In what appears to be an increasingly tenuous attempt to redirect focus from terminal federal government failure through the imposition of yet another round of class antagonism, Barack Obama, as part of his earlier address to the nation, stressed that more revenue "must be part of any deficit-reduction deal" and criticized Republicans for protecting tax breaks for "millionaires and billionaires" in the process even invoking users of corporate jets (despite that fact that he himself boasted using the $56,000/hour taxpayer funded Air Force one to travel the 110 mile distance between Washington DC and Williamsburg, VA). As the WSJ puts it: Obama "staked out his position in budget negotiations, which have reached a critical phase and increasingly appear to hinge on which side wins the public-relations battle." Well-aware of the dead end trap that Bernanke finds himself in namely that monetary policy alone is now (or ever) powerless to fix the economy (although it sure would do miracle for the Russell 2000... and hyperinflation), and that a fiscal stimulus is currently unpassable, Obama dragged out the strawman, suggesting "that some initiatives designed to stimulate the economy in the short term should be included in a final deal, singling out a yearlong extension of the payroll-tax break for employees, which expires in January." The bottom line is that as the $4 trillion budget cutting goal is completely unattainable (something the Republicans have claimed is a priority in allowing a debt ceiling hike, yet which is nothing but a PR bluff), Obama has instead once again resorted to what he does best: foment class antagonisms within America, by singling out the rich versus the poor. Ironically, as a WSJ commentator puts it so eloquently, "Obama clearly wants all Americans brought down to a shared level of misery --- except, of course, our federal overlords who will continue to demand their own personal jets, international family travel at taxpayer expense, lifetime health benefits while being excused from the ravages of ObamaCare, and of course their recurring exemptions from all other laws that they impose on us lowly serf taxpayers. Obama wants class warfare? Well he got it: Americans vs their elitist, corrupt, irresponsible, thieving government." One can hope that the final outcome of said warfare here will be more effective than any and everywhere else, where said "governments" continue to dangle the carrot of (insolvent) entitlement program elimination should the population dare to change the status quo.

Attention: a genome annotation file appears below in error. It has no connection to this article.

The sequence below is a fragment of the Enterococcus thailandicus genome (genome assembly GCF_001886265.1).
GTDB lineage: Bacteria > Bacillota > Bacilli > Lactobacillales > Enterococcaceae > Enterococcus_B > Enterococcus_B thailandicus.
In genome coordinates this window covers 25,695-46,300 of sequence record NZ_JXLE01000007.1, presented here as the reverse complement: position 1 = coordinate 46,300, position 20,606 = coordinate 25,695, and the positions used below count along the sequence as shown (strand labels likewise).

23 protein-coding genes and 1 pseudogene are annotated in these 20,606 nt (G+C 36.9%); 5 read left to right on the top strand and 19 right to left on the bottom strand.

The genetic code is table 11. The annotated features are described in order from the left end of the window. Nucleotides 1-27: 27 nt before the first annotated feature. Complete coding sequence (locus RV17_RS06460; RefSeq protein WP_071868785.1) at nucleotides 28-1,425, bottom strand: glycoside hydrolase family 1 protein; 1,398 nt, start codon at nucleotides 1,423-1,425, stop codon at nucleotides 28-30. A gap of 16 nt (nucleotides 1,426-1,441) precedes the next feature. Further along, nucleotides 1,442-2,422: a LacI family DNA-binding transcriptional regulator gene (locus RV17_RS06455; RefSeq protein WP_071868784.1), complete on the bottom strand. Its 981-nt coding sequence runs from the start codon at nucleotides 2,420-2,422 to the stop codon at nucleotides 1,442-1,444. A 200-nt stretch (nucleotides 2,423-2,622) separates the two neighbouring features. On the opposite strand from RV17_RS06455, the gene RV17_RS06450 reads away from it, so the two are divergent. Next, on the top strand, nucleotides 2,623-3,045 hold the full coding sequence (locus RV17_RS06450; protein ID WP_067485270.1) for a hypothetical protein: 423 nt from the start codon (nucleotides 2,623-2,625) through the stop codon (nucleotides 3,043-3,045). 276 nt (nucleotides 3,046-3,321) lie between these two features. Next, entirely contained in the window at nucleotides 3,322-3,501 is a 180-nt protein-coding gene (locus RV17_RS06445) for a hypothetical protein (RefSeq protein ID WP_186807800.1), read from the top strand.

Reggie Middleton's picture